Indiana University reports additional cases of mumps
FOR IMMEDIATE RELEASE
BLOOMINGTON, Ind. -- Indiana University is investigating five confirmed cases of mumps on two campuses and is taking precautions to protect students, faculty and staff from contracting the illness.
Four cases of mumps have been confirmed at IU Bloomington, including two cases that the university reported in a Feb. 10 news release; the cases were identified several weeks apart, and no connection between them has been identified. Additionally, one case of mumps has been confirmed at Indiana University-Purdue University Indianapolis.
The university is working with the Monroe County Health Department, the Marion County Health Department and the Indiana State Department of Health to identify and directly notify anyone who may have been in close contact with these cases and to implement measures to help prevent the additional transmission of mumps.
Additionally, IU advises students, faculty and staff at the Bloomington and IUPUI campuses and residents of the surrounding communities to educate themselves about mumps.
Due to the increasing number of cases in Bloomington, the campus, the Monroe County Health Department and the Indiana State Department of Health are beginning to take additional protective measures. As the situation evolves, additional recommendations may be made. At this time, the university encourages university members to check their vaccination records with their primary-care provider and obtain copies if needed.
IU Bloomington students with symptoms -- even if they have received the MMR vaccine for measles, mumps and rubella -- should stay home and immediately call before going to the IU Health Center at 812-855-5002 during office hours or 812-330-3790 after hours. IUPUI students with symptoms should contact IUPUI Campus Health at 317-274-8214.
Symptoms of mumps include fever, headache, muscle aches, tiredness, loss of appetite, and swollen and tender salivary glands under the ears on one or both sides. Mumps is spread from direct and indirect contact with an infected person's respiratory droplets, often by sneezing and coughing. People with mumps may be infectious from two days before until five days after the onset of symptoms. Anyone with symptoms should stay home, avoid contact with others and seek care as soon as possible.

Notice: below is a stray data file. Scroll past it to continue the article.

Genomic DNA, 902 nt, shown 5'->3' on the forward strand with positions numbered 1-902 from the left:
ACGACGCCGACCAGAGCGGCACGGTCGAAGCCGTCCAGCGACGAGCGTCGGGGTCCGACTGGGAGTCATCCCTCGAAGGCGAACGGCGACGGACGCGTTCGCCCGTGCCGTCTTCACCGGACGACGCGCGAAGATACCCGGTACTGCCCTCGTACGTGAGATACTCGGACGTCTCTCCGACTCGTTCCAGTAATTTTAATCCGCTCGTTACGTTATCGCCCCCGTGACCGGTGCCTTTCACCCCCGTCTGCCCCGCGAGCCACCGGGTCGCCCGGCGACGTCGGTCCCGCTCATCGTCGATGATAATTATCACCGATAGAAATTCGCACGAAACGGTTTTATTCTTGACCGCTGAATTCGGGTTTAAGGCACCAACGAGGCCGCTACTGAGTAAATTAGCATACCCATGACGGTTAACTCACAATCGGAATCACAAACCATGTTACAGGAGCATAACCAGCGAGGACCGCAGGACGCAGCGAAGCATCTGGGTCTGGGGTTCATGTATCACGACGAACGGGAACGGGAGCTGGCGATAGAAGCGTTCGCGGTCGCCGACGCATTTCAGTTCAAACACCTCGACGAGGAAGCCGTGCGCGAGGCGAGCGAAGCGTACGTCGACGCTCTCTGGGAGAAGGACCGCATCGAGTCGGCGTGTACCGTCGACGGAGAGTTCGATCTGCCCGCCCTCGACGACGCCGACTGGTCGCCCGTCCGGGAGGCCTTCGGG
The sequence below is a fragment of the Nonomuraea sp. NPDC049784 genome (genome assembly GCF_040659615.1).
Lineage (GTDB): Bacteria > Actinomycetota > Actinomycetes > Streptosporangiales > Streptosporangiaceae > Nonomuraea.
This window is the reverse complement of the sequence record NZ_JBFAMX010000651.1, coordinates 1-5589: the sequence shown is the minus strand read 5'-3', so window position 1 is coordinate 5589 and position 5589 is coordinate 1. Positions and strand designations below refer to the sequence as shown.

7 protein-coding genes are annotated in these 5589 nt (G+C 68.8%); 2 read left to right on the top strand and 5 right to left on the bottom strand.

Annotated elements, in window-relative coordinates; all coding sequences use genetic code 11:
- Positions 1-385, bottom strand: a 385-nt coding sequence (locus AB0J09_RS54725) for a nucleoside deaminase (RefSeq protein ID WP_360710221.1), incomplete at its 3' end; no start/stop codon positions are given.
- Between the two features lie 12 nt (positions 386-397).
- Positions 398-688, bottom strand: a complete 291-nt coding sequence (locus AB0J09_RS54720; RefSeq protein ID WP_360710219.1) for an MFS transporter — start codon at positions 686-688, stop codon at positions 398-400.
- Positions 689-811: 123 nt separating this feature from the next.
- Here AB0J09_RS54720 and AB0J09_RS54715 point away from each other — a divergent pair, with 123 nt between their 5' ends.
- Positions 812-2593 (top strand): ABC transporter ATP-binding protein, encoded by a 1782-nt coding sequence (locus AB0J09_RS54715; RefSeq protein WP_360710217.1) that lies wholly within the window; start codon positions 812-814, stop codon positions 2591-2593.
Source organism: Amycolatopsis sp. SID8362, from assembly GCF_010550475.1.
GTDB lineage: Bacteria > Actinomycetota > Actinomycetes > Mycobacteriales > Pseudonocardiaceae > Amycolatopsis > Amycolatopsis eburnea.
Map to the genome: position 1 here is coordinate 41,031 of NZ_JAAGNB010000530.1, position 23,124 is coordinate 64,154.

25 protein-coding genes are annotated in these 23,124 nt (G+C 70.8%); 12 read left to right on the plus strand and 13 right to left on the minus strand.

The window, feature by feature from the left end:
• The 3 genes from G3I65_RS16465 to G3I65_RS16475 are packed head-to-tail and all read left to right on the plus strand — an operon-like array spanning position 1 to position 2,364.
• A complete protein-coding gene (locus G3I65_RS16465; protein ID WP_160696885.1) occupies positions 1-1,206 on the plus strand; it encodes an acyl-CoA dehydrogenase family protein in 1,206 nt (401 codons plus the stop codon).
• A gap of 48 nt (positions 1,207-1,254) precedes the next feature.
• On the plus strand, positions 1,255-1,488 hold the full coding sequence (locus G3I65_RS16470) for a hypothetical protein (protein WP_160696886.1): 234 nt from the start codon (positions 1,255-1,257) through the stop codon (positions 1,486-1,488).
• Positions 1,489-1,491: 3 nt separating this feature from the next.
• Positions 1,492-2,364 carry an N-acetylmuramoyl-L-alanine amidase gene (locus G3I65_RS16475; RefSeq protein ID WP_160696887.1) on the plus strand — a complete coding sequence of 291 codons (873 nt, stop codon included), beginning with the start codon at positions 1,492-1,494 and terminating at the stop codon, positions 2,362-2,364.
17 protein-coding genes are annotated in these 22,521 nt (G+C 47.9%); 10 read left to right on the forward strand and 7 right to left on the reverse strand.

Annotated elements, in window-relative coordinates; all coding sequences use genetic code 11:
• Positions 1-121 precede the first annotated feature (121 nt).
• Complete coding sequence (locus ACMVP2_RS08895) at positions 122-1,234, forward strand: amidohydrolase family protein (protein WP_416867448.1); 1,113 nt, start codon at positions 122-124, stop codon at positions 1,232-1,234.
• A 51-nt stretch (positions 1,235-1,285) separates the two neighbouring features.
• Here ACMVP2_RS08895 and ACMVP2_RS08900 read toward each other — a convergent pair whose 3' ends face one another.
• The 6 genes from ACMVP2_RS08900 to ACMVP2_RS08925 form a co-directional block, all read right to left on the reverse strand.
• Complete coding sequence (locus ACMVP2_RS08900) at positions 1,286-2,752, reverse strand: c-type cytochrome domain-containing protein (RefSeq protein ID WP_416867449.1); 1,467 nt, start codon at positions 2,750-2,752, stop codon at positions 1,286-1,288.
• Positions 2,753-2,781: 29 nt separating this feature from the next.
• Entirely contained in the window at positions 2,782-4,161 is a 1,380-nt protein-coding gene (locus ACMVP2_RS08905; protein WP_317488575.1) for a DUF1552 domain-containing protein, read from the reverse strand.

Because mumps is caused by a virus, antibiotics are not an effective treatment. Symptoms typically appear 16 to 18 days after infection but may appear from 12 to 25 days after infection. Mumps is typically a mild illness, and some people may not have any symptoms. Complications and more serious issues may result, with a 1 percent to 3 percent complication rate.
The best way to prevent mumps is to be vaccinated with two doses of the MMR vaccine. Individuals born after 1957 who have not had two doses of vaccine or are unable to find their records are encouraged to seek advice from a health care provider on receiving an MMR vaccine. Those born before 1957 are considered to be immune to mumps due to the high rate of infection before that time. Some people who have been vaccinated may still contract mumps, because two doses of vaccine are considered around 80 percent effective.
A good way to prevent transmission of the illness is to practice good hygiene habits -- such as regularly washing hands with soap and water, sneezing and coughing into a tissue or your elbow, and avoiding the sharing of drinks, food and utensils. If you believe you may have symptoms of mumps, isolating yourself from contact with others and seeking care as soon as possible could prevent additional spread of mumps.
Students with concerns about possible symptoms should contact the IU Health Center or their primary-care provider. Treatment for mumps is geared toward alleviating symptoms and often includes bed rest, a soft diet and a pain reliever for aches.